Yaque del Norte River
|Yaque del Norte|
|Provinces||La Vega, Santiago, Valverde, Santiago Rodríguez, Monte Cristi|
|Cities||Jarabacoa, Santiago, Mao, Guayubín, Castañuela, Monte Cristi|
|Primary source||Río Los Guanos|
|- location||Pico del Yaque, Cordillera Central, Dominican Republic|
|- elevation||2,580 m (8,465 ft)|
|Secondary source||Río Los Tablones|
|- location||La Ciénaga, Cordillera Central, Dominican Republic|
|- elevation||900 m (2,953 ft)|
|- location||Monte Cristi, Dominican Republic|
|- elevation||0 m (0 ft)|
|Length||296 km (184 mi)|
|Basin||7,044 km² (2,720 sq mi)|
|Discharge||for Palo Verde|
|- average||97.0 m³/s (3,426 cu ft/s)|
Name and historyEdit
Yaque or Yaqui is a Taíno word given to two rivers. One of those rivers, the longest, goes to the north of the island, to the Atlantic Ocean, and is called the Yaque del Norte ("Northern Yaque"); and the second goes to the south, to the Caribbean Sea, and is called Yaque del Sur ("Southern Yaque").
During his first visit to America in 1492, Christopher Columbus saw for the first time this river, at its mouth, and he called it Río de Oro ("Gold River") because he found many small pieces of gold. But later, during his second visit, he saw the river in other place and called it Río de las Cañas ("River of Canes") because many tall grasses (as sugar cane) were growing on the borders of the river. But none of those names were ever used; it has always been called Yaque, or Yaque del Norte.
Columbus built three forts near the river: Esperanza, Magdalena and Santiago; the first two were abandoned and Santiago was moved to another place with the name of Santiago de los Caballeros. Later Santiago de los Caballeros was moved again near the river but not in the original place.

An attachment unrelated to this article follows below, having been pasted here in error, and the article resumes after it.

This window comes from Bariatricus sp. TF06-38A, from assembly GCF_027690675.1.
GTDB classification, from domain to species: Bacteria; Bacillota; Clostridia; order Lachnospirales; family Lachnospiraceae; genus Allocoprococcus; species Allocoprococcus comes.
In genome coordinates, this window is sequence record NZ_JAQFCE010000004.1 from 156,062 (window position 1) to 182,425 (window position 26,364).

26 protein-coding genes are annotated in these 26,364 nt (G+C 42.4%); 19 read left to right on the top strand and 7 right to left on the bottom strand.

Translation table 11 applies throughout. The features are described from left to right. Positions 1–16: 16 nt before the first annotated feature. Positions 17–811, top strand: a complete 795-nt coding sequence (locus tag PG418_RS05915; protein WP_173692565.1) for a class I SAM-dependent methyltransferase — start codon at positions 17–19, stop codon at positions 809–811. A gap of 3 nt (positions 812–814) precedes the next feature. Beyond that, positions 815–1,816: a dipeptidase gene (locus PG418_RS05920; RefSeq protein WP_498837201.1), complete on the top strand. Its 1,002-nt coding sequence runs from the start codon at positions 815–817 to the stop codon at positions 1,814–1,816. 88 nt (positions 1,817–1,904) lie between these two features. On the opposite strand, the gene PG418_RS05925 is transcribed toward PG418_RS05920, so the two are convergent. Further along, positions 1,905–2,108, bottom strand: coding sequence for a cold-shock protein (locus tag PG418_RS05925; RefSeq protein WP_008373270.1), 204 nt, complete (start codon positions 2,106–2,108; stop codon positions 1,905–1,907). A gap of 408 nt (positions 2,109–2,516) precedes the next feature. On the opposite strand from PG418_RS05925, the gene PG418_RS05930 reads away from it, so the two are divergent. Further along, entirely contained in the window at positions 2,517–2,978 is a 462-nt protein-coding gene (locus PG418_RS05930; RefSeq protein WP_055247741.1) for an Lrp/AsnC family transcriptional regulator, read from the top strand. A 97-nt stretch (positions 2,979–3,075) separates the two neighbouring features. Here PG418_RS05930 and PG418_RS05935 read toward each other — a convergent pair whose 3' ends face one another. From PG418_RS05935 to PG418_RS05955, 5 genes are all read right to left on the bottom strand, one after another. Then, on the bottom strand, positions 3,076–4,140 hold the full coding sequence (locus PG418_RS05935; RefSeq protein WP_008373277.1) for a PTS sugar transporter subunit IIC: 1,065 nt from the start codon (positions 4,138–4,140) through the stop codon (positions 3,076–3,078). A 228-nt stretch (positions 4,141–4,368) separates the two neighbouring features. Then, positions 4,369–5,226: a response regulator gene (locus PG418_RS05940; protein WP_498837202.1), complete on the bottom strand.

But in this place, the river is called Los Guanos or Río de la Derecha ("River to the Right"). The name Yaque del Norte is used only when this small river joins another small river, Los Tablones or Río de la Izquierda ("River to the Left") in Manabao, to the west of Jarabacoa, at an elevation of 900 m.
From Manabao, the river flows to the east, through the northwestern part of La Vega province. When it gets to Jarabacoa, it turns to the north, to the Santiago. The River Jimenoa, the only important right tributary of Yaque del Norte, joins it at Jarabacoa.
Its mouth is on the Montecristi Bay, just to the south of the city of San Fernando de Monte Cristi, on the Atlantic Ocean.
Watershed and usesEdit
With an area of 7,044 km², its watershed is the largest of the Dominican Republic, and the second largest of the island. Its discharge (volume of water which passes through a section of the river per unit of time) is 97.0 cubic metres per second at Palo Verde, to the southeast of San Fernando de Monte Cristi.
The water of the river is used for irrigation, mainly in the valley that goes from Santiago to Monte Cristi, the Yaque del Norte Valley. It is a very dry valley and without water it would be very difficult to grow any crop. The most important crops here with irrigation are rice, bananas and vegetables as tomato.
- De la Fuente, Santiago (1976). Geografía Dominicana (in Spanish). Santo Domingo: Editora Colegial Quisqueyana. pp. 112–118.
- Las Casas, Bartolomé de (1965). Historia de las Indias (in Spanish). Mexico: Fondo de Cultura Económica.
- Rodríguez T., Ramón Isidro (200). El Río Yaque del Norte desde el Pico Duarte hasta Montecristi (in Spanish). Dominican Republic. pp. 134. ISBN 99934-0-076-9.